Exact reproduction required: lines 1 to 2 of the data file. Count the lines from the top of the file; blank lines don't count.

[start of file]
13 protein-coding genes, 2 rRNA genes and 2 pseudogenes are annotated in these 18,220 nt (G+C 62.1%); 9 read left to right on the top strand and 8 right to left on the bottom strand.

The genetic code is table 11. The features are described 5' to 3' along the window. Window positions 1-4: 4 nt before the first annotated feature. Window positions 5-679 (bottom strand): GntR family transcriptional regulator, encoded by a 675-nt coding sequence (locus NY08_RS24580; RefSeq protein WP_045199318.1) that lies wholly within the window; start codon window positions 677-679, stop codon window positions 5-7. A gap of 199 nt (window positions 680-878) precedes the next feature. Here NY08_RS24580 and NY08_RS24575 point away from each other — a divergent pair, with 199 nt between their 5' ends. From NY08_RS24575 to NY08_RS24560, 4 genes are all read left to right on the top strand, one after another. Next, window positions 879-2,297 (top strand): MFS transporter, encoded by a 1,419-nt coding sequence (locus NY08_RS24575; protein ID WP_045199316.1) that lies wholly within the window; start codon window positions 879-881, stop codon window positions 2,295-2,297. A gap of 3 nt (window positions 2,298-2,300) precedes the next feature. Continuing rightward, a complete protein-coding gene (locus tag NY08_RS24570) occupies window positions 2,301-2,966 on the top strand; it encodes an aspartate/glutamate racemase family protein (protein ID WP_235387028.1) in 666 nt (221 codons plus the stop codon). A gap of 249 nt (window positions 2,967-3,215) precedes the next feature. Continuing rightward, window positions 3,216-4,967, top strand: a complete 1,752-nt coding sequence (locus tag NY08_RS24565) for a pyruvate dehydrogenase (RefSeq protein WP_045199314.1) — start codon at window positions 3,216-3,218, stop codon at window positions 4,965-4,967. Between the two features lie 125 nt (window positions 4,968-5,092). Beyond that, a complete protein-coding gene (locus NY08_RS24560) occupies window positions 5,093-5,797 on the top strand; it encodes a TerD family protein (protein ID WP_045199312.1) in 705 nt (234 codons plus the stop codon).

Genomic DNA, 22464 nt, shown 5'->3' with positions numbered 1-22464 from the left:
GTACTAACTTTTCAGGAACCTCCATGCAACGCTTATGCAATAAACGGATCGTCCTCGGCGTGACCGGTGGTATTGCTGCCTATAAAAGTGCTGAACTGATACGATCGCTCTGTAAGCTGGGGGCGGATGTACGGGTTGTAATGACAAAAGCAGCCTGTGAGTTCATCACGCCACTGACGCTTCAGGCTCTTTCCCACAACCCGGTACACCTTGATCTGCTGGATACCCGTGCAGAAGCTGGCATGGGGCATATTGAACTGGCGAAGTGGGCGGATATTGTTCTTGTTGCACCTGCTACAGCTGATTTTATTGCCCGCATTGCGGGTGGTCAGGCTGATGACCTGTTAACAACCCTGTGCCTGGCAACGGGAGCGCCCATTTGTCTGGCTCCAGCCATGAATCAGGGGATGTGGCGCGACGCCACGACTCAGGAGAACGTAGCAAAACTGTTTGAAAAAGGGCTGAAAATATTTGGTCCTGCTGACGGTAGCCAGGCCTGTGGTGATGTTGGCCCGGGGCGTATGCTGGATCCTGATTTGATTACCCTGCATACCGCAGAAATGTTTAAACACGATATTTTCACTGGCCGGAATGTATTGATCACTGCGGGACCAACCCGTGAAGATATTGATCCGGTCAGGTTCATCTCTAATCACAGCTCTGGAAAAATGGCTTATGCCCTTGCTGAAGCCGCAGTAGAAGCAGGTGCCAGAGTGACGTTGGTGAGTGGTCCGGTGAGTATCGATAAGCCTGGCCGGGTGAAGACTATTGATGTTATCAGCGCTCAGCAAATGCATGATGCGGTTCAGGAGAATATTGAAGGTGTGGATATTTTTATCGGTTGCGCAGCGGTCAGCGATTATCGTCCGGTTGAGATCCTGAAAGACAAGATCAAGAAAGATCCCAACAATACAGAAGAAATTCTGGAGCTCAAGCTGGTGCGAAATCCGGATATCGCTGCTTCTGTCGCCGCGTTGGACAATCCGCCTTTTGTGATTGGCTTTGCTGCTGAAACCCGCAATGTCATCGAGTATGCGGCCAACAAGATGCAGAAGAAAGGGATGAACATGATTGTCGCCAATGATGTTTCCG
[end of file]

13 protein-coding genes, 2 rRNA genes and 2 pseudogenes are annotated in these 18,220 nt (G+C 62.1%); 9 read left to right on the top strand and 8 right to left on the bottom strand.

The genetic code is table 11. The features are described 5' to 3' along the window. Window positions 1-4: 4 nt before the first annotated feature. Window positions 5-679 (bottom strand): GntR family transcriptional regulator, encoded by a 675-nt coding sequence (locus NY08_RS24580; RefSeq protein WP_045199318.1) that lies wholly within the window; start codon window positions 677-679, stop codon window positions 5-7. A gap of 199 nt (window positions 680-878) precedes the next feature. Here NY08_RS24580 and NY08_RS24575 point away from each other — a divergent pair, with 199 nt between their 5' ends. From NY08_RS24575 to NY08_RS24560, 4 genes are all read left to right on the top strand, one after another. Next, window positions 879-2,297 (top strand): MFS transporter, encoded by a 1,419-nt coding sequence (locus NY08_RS24575; protein ID WP_045199316.1) that lies wholly within the window; start codon window positions 879-881, stop codon window positions 2,295-2,297. A gap of 3 nt (window positions 2,298-2,300) precedes the next feature. Continuing rightward, a complete protein-coding gene (locus tag NY08_RS24570) occupies window positions 2,301-2,966 on the top strand; it encodes an aspartate/glutamate racemase family protein (protein ID WP_235387028.1) in 666 nt (221 codons plus the stop codon). A gap of 249 nt (window positions 2,967-3,215) precedes the next feature. Continuing rightward, window positions 3,216-4,967, top strand: a complete 1,752-nt coding sequence (locus tag NY08_RS24565) for a pyruvate dehydrogenase (RefSeq protein WP_045199314.1) — start codon at window positions 3,216-3,218, stop codon at window positions 4,965-4,967. Between the two features lie 125 nt (window positions 4,968-5,092). Beyond that, a complete protein-coding gene (locus NY08_RS24560) occupies window positions 5,093-5,797 on the top strand; it encodes a TerD family protein (protein ID WP_045199312.1) in 705 nt (234 codons plus the stop codon).